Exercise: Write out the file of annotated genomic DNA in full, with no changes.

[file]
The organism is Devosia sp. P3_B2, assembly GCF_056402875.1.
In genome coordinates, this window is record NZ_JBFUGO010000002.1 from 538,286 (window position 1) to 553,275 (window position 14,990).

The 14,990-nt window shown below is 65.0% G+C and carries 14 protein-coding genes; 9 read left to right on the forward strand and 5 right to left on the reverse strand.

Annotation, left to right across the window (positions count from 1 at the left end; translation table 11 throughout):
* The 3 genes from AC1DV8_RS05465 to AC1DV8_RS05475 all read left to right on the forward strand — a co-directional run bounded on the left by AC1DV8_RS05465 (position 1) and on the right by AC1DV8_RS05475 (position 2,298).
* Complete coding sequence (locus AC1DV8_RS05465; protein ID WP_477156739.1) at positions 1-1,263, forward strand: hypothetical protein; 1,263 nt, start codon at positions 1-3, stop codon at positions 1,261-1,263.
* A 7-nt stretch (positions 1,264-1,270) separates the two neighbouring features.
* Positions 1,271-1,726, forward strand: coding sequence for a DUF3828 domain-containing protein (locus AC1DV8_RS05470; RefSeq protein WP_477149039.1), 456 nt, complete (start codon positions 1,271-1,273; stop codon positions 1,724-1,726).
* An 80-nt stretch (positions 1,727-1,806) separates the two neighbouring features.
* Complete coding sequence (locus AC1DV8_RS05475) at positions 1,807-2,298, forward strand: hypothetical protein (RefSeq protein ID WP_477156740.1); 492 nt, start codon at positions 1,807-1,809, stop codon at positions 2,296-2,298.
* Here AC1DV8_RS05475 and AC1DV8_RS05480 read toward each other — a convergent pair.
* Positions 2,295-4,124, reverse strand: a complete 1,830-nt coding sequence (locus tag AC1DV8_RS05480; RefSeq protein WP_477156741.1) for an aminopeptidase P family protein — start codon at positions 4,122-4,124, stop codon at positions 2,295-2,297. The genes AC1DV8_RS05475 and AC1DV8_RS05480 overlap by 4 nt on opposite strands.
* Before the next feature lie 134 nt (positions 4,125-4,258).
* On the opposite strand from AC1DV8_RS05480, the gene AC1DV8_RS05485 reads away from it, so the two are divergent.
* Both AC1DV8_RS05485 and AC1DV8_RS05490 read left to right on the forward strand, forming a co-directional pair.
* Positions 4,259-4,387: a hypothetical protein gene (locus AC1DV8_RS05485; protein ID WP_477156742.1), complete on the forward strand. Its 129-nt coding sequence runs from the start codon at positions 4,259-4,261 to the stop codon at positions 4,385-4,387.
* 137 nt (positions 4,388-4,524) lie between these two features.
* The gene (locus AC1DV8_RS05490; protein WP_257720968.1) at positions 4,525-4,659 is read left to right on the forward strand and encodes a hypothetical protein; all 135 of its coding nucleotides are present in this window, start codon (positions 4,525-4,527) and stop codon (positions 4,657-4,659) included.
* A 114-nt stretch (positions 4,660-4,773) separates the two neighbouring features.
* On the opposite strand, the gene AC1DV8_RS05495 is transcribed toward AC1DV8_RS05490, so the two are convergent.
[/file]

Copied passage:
The organism is Devosia sp. P3_B2, assembly GCF_056402875.1.
In genome coordinates, this window is record NZ_JBFUGO010000002.1 from 538,286 (window position 1) to 553,275 (window position 14,990).

The 14,990-nt window shown below is 65.0% G+C and carries 14 protein-coding genes; 9 read left to right on the forward strand and 5 right to left on the reverse strand.

Annotation, left to right across the window (positions count from 1 at the left end; translation table 11 throughout):
* The 3 genes from AC1DV8_RS05465 to AC1DV8_RS05475 all read left to right on the forward strand — a co-directional run bounded on the left by AC1DV8_RS05465 (position 1) and on the right by AC1DV8_RS05475 (position 2,298).
* Complete coding sequence (locus AC1DV8_RS05465; protein ID WP_477156739.1) at positions 1-1,263, forward strand: hypothetical protein; 1,263 nt, start codon at positions 1-3, stop codon at positions 1,261-1,263.
* A 7-nt stretch (positions 1,264-1,270) separates the two neighbouring features.
* Positions 1,271-1,726, forward strand: coding sequence for a DUF3828 domain-containing protein (locus AC1DV8_RS05470; RefSeq protein WP_477149039.1), 456 nt, complete (start codon positions 1,271-1,273; stop codon positions 1,724-1,726).
* An 80-nt stretch (positions 1,727-1,806) separates the two neighbouring features.
* Complete coding sequence (locus AC1DV8_RS05475) at positions 1,807-2,298, forward strand: hypothetical protein (RefSeq protein ID WP_477156740.1); 492 nt, start codon at positions 1,807-1,809, stop codon at positions 2,296-2,298.
* Here AC1DV8_RS05475 and AC1DV8_RS05480 read toward each other — a convergent pair.
* Positions 2,295-4,124, reverse strand: a complete 1,830-nt coding sequence (locus tag AC1DV8_RS05480; RefSeq protein WP_477156741.1) for an aminopeptidase P family protein — start codon at positions 4,122-4,124, stop codon at positions 2,295-2,297. The genes AC1DV8_RS05475 and AC1DV8_RS05480 overlap by 4 nt on opposite strands.
* Before the next feature lie 134 nt (positions 4,125-4,258).
* On the opposite strand from AC1DV8_RS05480, the gene AC1DV8_RS05485 reads away from it, so the two are divergent.
* Both AC1DV8_RS05485 and AC1DV8_RS05490 read left to right on the forward strand, forming a co-directional pair.
* Positions 4,259-4,387: a hypothetical protein gene (locus AC1DV8_RS05485; protein ID WP_477156742.1), complete on the forward strand. Its 129-nt coding sequence runs from the start codon at positions 4,259-4,261 to the stop codon at positions 4,385-4,387.
* 137 nt (positions 4,388-4,524) lie between these two features.
* The gene (locus AC1DV8_RS05490; protein WP_257720968.1) at positions 4,525-4,659 is read left to right on the forward strand and encodes a hypothetical protein; all 135 of its coding nucleotides are present in this window, start codon (positions 4,525-4,527) and stop codon (positions 4,657-4,659) included.
* A 114-nt stretch (positions 4,660-4,773) separates the two neighbouring features.
* On the opposite strand, the gene AC1DV8_RS05495 is transcribed toward AC1DV8_RS05490, so the two are convergent.